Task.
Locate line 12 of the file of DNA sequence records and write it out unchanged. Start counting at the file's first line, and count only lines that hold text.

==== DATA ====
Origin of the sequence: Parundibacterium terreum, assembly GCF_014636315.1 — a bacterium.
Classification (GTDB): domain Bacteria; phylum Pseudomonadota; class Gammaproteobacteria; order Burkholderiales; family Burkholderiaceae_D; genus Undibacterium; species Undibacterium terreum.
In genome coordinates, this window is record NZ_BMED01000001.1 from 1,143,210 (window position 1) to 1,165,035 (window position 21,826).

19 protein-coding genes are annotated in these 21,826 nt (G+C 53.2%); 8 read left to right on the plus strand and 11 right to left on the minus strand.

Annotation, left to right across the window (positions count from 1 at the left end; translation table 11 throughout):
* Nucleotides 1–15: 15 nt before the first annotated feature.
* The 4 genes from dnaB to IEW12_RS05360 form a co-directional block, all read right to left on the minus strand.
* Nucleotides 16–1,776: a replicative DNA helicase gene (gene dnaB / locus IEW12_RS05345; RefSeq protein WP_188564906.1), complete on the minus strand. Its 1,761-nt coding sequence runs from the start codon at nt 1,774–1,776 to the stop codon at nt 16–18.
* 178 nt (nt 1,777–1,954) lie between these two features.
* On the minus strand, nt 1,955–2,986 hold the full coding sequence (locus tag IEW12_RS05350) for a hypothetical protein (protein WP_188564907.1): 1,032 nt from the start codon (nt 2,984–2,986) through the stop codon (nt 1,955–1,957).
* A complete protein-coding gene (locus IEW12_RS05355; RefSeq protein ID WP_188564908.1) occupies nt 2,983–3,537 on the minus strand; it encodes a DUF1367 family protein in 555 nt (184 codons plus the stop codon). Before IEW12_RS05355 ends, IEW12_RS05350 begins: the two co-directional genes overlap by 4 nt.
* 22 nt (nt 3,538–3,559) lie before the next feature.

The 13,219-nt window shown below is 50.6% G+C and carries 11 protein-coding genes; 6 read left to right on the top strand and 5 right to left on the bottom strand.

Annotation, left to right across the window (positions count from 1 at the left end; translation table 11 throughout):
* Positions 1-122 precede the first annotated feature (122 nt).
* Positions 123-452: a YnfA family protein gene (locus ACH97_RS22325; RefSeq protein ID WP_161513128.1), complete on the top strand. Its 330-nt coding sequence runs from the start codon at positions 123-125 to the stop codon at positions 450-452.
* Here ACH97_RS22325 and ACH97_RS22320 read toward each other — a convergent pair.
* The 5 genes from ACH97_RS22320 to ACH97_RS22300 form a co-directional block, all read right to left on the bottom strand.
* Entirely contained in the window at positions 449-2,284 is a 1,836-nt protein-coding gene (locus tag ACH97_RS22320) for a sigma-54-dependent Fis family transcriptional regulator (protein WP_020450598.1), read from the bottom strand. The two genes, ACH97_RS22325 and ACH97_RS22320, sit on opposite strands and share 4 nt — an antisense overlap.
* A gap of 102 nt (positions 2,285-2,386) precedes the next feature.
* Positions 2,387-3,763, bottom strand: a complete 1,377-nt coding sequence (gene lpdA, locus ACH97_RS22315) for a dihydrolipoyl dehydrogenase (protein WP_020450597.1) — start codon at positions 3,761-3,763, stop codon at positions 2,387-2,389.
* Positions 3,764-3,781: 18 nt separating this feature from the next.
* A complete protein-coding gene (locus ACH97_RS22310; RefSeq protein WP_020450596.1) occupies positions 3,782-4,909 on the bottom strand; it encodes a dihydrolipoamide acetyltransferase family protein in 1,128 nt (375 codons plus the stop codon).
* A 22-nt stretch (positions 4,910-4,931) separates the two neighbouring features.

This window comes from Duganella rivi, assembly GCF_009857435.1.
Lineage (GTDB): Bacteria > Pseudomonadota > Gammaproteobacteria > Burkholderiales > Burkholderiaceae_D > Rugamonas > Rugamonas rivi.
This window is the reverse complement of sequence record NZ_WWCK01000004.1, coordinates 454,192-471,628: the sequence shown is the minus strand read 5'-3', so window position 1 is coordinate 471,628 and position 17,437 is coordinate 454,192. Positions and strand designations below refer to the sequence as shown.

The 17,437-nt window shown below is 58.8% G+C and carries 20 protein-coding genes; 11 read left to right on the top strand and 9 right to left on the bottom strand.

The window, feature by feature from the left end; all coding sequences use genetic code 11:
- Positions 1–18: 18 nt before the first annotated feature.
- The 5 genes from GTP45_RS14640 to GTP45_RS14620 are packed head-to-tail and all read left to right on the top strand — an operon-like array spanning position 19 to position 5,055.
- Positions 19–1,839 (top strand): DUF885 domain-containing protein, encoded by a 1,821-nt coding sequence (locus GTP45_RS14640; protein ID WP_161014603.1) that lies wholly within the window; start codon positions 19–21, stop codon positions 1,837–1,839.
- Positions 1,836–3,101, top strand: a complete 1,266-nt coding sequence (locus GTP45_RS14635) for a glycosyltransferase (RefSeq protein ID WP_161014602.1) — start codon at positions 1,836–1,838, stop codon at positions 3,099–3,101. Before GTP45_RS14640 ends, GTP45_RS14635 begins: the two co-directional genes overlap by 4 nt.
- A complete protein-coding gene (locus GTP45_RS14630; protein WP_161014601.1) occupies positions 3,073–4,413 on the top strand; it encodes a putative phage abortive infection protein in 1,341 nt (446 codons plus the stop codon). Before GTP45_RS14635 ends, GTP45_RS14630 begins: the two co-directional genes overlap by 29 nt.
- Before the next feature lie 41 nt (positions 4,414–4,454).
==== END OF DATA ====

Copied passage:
* 22 nt (nt 3,538–3,559) lie before the next feature.